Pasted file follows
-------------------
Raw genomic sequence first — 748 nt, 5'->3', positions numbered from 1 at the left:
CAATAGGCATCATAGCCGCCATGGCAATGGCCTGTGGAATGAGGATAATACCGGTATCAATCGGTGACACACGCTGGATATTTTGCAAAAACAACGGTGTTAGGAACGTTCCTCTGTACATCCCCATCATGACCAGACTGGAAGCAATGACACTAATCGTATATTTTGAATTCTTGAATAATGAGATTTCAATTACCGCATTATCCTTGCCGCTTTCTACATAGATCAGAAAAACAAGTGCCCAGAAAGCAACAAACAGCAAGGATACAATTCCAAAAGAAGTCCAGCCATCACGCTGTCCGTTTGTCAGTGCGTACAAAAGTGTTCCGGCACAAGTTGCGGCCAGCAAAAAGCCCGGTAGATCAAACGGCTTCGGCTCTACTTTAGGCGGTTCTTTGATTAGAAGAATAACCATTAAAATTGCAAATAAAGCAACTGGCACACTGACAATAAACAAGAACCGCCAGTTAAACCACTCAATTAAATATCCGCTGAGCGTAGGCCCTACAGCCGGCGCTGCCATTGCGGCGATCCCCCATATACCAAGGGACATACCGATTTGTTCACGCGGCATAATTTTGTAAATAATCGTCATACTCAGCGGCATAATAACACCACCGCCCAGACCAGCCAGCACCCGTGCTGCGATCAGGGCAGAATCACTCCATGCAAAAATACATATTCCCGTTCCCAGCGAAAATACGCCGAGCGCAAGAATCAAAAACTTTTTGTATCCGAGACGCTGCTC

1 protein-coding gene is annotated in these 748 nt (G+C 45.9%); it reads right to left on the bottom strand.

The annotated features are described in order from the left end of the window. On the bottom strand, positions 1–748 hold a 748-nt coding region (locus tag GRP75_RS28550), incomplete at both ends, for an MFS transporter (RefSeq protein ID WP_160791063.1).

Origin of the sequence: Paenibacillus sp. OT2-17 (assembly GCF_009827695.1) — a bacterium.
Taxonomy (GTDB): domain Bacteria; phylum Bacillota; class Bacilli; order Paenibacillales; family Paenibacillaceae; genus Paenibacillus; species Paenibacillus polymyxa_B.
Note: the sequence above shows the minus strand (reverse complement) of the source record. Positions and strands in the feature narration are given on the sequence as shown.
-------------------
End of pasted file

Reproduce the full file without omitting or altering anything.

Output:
Raw genomic sequence first — 748 nt, 5'->3', positions numbered from 1 at the left:
CAATAGGCATCATAGCCGCCATGGCAATGGCCTGTGGAATGAGGATAATACCGGTATCAATCGGTGACACACGCTGGATATTTTGCAAAAACAACGGTGTTAGGAACGTTCCTCTGTACATCCCCATCATGACCAGACTGGAAGCAATGACACTAATCGTATATTTTGAATTCTTGAATAATGAGATTTCAATTACCGCATTATCCTTGCCGCTTTCTACATAGATCAGAAAAACAAGTGCCCAGAAAGCAACAAACAGCAAGGATACAATTCCAAAAGAAGTCCAGCCATCACGCTGTCCGTTTGTCAGTGCGTACAAAAGTGTTCCGGCACAAGTTGCGGCCAGCAAAAAGCCCGGTAGATCAAACGGCTTCGGCTCTACTTTAGGCGGTTCTTTGATTAGAAGAATAACCATTAAAATTGCAAATAAAGCAACTGGCACACTGACAATAAACAAGAACCGCCAGTTAAACCACTCAATTAAATATCCGCTGAGCGTAGGCCCTACAGCCGGCGCTGCCATTGCGGCGATCCCCCATATACCAAGGGACATACCGATTTGTTCACGCGGCATAATTTTGTAAATAATCGTCATACTCAGCGGCATAATAACACCACCGCCCAGACCAGCCAGCACCCGTGCTGCGATCAGGGCAGAATCACTCCATGCAAAAATACATATTCCCGTTCCCAGCGAAAATACGCCGAGCGCAAGAATCAAAAACTTTTTGTATCCGAGACGCTGCTC

1 protein-coding gene is annotated in these 748 nt (G+C 45.9%); it reads right to left on the bottom strand.

The annotated features are described in order from the left end of the window. On the bottom strand, positions 1–748 hold a 748-nt coding region (locus tag GRP75_RS28550), incomplete at both ends, for an MFS transporter (RefSeq protein ID WP_160791063.1).

Origin of the sequence: Paenibacillus sp. OT2-17 (assembly GCF_009827695.1) — a bacterium.
Taxonomy (GTDB): domain Bacteria; phylum Bacillota; class Bacilli; order Paenibacillales; family Paenibacillaceae; genus Paenibacillus; species Paenibacillus polymyxa_B.
Note: the sequence above shows the minus strand (reverse complement) of the source record. Positions and strands in the feature narration are given on the sequence as shown.